When the members of the Facilities Advisory Committee first stepped into a room together more than 18 months ago, they didn’t set out to transform Highland Park ISD.
In a community that values tradition, the 21 civic leaders and school volunteers were tasked with shaping another bond proposal — one that likely would be similar to previous efforts, every eight years or so, to update HPISD facilities with a modest cost to keep up with technology and building improvements.
That didn’t happen. The committee instead wound up with the most ambitious bond package in the district’s history, by far, at $361.4 million. Then the members — who have lived in the Park Cities for an average of 35 years each — sold the idea to the community, which passed the referendum by a narrow margin in November.
Those who comprised the HPISD Facilities Advisory Committee during the past two years came from all walks of life but found a common goal. They include:
* — co-chairs
“It ended up being a bigger and bolder vision than maybe any of us anticipated or what people in the community anticipated,” said Blythe Koch, a committee member and mother of students at Hyer Elementary School.
The bottom line is that most everybody, even those who didn’t support the bond initiative, appreciated the incredible time and effort that it required for the committee to set aside their daily lives for several months and craft their vision. It’s that passion, regardless of the outcome, that deserves a salute as the Park Cities People citizens of the year.
“It far exceeded anything that we could have imagined, but it was worth it,” said committee member Maryjane Bonfield. “There was an incentive because we felt so strongly about having a long-term impact.”
The needs were based on unprecedented enrollment growth within the district’s boundaries, and the solutions were audacious — build a fifth elementary school while tearing down and rebuilding three others that dated back more than 60 years. Toss in some extensive renovations to the middle-school and high-school campuses.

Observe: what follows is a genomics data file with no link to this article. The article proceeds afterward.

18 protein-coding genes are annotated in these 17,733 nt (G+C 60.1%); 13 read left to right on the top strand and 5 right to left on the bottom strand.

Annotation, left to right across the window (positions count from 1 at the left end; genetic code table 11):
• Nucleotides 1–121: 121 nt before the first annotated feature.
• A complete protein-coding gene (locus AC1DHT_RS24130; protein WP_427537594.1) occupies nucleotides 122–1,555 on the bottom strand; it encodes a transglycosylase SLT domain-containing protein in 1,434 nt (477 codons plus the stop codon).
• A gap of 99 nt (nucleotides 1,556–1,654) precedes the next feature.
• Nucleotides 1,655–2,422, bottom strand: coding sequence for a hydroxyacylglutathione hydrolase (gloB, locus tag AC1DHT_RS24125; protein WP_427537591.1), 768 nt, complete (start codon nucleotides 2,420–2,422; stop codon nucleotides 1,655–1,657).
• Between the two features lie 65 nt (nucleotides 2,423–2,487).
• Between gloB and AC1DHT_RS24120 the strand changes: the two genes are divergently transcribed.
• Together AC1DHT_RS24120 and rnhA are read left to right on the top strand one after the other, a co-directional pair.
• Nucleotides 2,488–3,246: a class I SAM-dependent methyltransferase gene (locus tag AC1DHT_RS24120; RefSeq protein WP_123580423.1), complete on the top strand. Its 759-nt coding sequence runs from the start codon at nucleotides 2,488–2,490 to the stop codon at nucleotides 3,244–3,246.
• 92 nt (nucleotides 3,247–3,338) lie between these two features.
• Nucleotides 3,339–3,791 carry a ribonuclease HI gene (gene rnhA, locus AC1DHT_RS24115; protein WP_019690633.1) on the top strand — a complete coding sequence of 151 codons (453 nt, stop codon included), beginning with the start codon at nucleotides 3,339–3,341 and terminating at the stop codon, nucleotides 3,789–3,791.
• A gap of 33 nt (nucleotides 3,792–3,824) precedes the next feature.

“Everyone in this community cares about the schools. We were very united from the beginning in realizing that we wanted to have a long-term approach and be strategic in our planning,” Koch said. “We studied a lot of different options. We wanted to see that come to fruition.”
A number of factors led to the big-picture mentality, from low interest rates to demographic projections to the rare availability of sufficient land for a new school through discussions with Northway Christian Church.
“That changed the whole picture,” said FAC co-chairman Gage Prichard. “What a blessing to the community. Had the church not stepped up, we might not have been able to do it.”
Prichard praised the work ethic and conviction of the committee members, knowing that their conclusions might not be popular.
“Everybody on the committee has been here since this growth took off in the early 1990s and watched it,” Koch said. “We didn’t want to be back in this room in 10 years or less and be full again. That would have been a failure to us.”
It took six months longer than expected (HPISD postponed its original plans for a May bond election), but the committee managed to get trustees to embrace their concept, and a majority of voters, as well.
Now that their work is finished, the FAC volunteers can anticipate the gradual new look of HPISD over the next decade, knowing that they played a major role.
“It’s a transformative point in our district. We decided to invest in the generations to come, and it’s exciting,” Bonfield said. “It’s humbling that we got to be a part of it.”